Chapter III: St. Peter's Square!
Deep within the dimly lit council chamber, Msgr Frederico Fabrizzi was collecting dossiers on traditionalists. These documents were essential in the battle against the Catholic Church that was being waged relentlessly by Modernists.
This particular morning, Msgr. Fabrizzi had been busy with his underlings in collecting, nay, distorting and down-right lying about the activities of St. John Chrysostom's Parish. Extinguishing his last cigarette on an exquisite mahogany writing desk, Msgr. Fabrizzi finished his cognac with gusto and strode towards an elevator which proceeded to bring him up thirty or so feet to street level. Exiting the unit, the cleric proceeded down a long corridor lined with paintings by Italian and other European masters. Within a few minutes he was strolling through grounds familiar to millions. This erstwhile enemy of Catholicism was in none other than St. Peter's Square!
Entering his limousine, provided by the Secretariat of State, the Monsignor drove through the bustling streets of Rome to meet his good friend, Archbishop Rupert Weakling. The Archbishop, in Rome for his ad limina visit with the Supreme Pontiff, His Holiness Pope John Paul II, had excused himself from the meeting on the grounds of claiming a migraine. Not wishing to press the point with the de facto schismatic Bishops, His Holiness had decided (after firm prompting from certain cardinals) that the Archbishop's presence was not essential to the discussion on the Nicomachean Ethics of Aristotle that was to be the main topic for the Bishops conference's working lunch with the Vicar of Christ.
Fabrizzi, a fanatical gnostic with a particular hatred for the papacy, eagerly embraced his friend:" Welcome to Italy, Rupert". The two men had been friends since the Council. There, they had started off as nominal Catholics with liberal inclinations. By the time Fr. Weakling had returned to America in 1966 (after touring Europe for six months with assorted "friends") he was a die-in-the-wool anti-Catholic. It was at that time that Weakling wrote several progressive articles on situational ethics and began teaching at a seminary. He had been told that pastoral work was definitely out if he wanted to be a bishop - and boy did he ever!!
Fabrizzi too had undergone a major transformation. Coming from a staunchly Catholic family, he broke with the Church after Humanae Vitae. The lead-up to that break had been precipitated by a favourite uncle "marrying" a heretic in a registry office. Henceforth, Fabrizzi would be a vicious persecutor of traditional Catholics, hounding them out of parishes and "renovating" as many churches he could get his hands on. Some even joke that he outdid Henry VIII and Calvin in destroying altars. Be that as it may, the two friends embraced and proceeded to the Rome Hilton bar for a good chat and quite a few drinks (courtesy of Archbishop Weakling's diocese collection).
The two apostates strode into the bar and began ordering drinks. Weakling relaxed with a whiskey and soda, whilst Fabrizzi favoured his cognac. Both men were in their golfing gear and would soon be heading out to play 18 rounds, something the two did way back in the sixties.
"How was your flight, Rupert?", asked Fabrizzi. "I have to admit it was a bit bumpy on the flight from London, but the Concorde to London from New York was smooth", replied Weakling. "The only problem is the shortness of the flight. By the time you really begin knocking them back, you have to land again".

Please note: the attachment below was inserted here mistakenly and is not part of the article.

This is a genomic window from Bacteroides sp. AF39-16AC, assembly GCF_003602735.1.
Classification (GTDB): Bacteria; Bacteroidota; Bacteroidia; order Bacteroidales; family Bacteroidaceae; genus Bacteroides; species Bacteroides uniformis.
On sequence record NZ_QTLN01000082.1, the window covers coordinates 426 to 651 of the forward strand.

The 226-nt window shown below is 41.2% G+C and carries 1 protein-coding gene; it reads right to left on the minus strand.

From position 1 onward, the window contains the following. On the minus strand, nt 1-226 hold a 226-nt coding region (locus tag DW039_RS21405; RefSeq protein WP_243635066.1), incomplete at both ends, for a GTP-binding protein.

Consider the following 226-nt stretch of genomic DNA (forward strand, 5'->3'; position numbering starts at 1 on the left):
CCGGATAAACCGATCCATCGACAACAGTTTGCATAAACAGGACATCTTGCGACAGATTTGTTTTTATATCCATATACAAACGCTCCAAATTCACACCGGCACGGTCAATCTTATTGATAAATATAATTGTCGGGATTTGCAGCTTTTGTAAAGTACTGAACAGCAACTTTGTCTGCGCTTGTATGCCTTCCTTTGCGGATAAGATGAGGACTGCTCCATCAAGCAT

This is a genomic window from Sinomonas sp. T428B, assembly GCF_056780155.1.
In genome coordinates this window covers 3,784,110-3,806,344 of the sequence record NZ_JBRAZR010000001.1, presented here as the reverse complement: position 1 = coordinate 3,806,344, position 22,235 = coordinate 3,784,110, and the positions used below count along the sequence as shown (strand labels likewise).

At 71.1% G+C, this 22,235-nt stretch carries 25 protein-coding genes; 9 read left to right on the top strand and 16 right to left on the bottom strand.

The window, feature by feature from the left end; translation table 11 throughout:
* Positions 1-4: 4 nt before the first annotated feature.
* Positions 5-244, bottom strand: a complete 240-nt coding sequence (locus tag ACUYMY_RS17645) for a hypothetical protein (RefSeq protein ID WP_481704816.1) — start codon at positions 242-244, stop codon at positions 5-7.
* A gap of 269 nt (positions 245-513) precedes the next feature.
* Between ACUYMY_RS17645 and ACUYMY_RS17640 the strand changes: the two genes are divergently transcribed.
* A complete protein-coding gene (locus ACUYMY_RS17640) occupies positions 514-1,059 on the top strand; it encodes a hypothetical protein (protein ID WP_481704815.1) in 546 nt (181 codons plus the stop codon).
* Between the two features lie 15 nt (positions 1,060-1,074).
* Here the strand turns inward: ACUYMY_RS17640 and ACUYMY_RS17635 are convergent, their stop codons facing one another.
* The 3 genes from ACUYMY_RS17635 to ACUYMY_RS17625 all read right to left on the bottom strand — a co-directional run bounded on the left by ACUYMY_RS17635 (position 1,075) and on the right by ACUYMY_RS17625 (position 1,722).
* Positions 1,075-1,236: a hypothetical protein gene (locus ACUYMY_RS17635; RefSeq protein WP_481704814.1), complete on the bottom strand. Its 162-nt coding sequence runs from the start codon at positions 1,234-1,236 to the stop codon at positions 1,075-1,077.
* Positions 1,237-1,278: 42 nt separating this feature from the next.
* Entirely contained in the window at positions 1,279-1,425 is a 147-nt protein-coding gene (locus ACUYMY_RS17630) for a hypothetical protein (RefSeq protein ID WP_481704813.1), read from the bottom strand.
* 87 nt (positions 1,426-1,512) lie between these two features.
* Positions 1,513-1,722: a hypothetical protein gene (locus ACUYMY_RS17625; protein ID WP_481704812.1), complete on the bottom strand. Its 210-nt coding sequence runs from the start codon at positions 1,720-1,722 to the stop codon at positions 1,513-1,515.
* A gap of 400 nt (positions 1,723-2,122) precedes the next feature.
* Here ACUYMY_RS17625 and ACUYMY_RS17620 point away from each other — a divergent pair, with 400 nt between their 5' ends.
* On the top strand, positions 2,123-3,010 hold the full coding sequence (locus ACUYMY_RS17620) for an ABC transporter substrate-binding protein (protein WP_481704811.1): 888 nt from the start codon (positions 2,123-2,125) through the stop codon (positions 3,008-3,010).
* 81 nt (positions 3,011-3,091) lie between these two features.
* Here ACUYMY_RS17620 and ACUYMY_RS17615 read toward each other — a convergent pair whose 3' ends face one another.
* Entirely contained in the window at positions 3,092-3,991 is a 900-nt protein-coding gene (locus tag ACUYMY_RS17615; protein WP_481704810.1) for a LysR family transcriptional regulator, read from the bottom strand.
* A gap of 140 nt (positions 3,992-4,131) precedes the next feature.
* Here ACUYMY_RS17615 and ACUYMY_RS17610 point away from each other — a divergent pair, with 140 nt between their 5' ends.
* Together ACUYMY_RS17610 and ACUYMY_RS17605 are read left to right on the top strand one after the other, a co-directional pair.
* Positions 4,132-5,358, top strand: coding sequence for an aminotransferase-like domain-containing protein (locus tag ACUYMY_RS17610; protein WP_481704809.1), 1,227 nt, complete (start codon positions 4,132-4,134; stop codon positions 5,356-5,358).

"Well, you can't have everything. Besides, you have some penance to do", replied Fabrizzi. The two fiends (yes dear reader, fiends) laughed uproariously; the alcohol already beginning to affect their minds.
"Tell me, Freddy: who's this 'Fr. Vobiscum' that I have read so much about? Is he really such a pain for the Italian bishops"?
"Don't mention that name to me! Just thinking about Vobiscum makes me sick. This guy's a fanatic. He only says the Tridentine Mass. What for? He's such a goon", snarled the Monsignor. "And he's dangerous. People are beginning to listen to him. He's also in contact with some of the worst integrists in the world".
"It must be tough for you FF", sighed the Archbishop, gulping down his third drink.
"Well of course its tough! Here we are, about to converge with Anglicanism and Lutheranism and this guy comes out and starts to undermine everything we've been working for. I don't know why the Pope won't get rid of him".
"Let's play some golf, grunted Weakling, starting up from his chair. Marginally intoxicated, the Archbishop bumped into a waitress knocking her tray to the floor with a loud crash of dishes and cutlery. Mumbling an apology the Archbishop and the Msgr retired from the bar before the manager could see who it was. The two men staggered into a Vatican limo and sped off in the direction of Rome's golf course that catered to the jet set.
Inside the car, Fabrizzi was comforting the Archbishop about the pestilential traditionalists. "So I hope you feel better now, that I've spoken to Cardinal....", said Fabrizzi. "Sure, Freddy, replied Weakling, he's a good man and in this way, those traditionalists will never get to the Pope. Anyhow, with all the projects Wojtyla is involved with, he'll never get round to supporting the Trads- at least I hope so."
"The key is to convince the Pope that they are divisive, anti-ecumenical, anti-Jewish, and especially against bishops! If we can do that- he'll be scared stiff. Remember Rupert how some of your bishop friends brow-beat the Pope into forbidding (sic) the Tridentine Mass?"
Weakling, feeling a bit more comforted, lent back and switched on a CD of some 'Hip-Hop'. Atrocious computer generated sounds filled the car, accompanied by a dull metronomic drum beat. This was Weakling's way of trying to ingratiate himself with the apostate youth of his diocese; to take up the cult of man through the promotion of frightful jungle rhythms.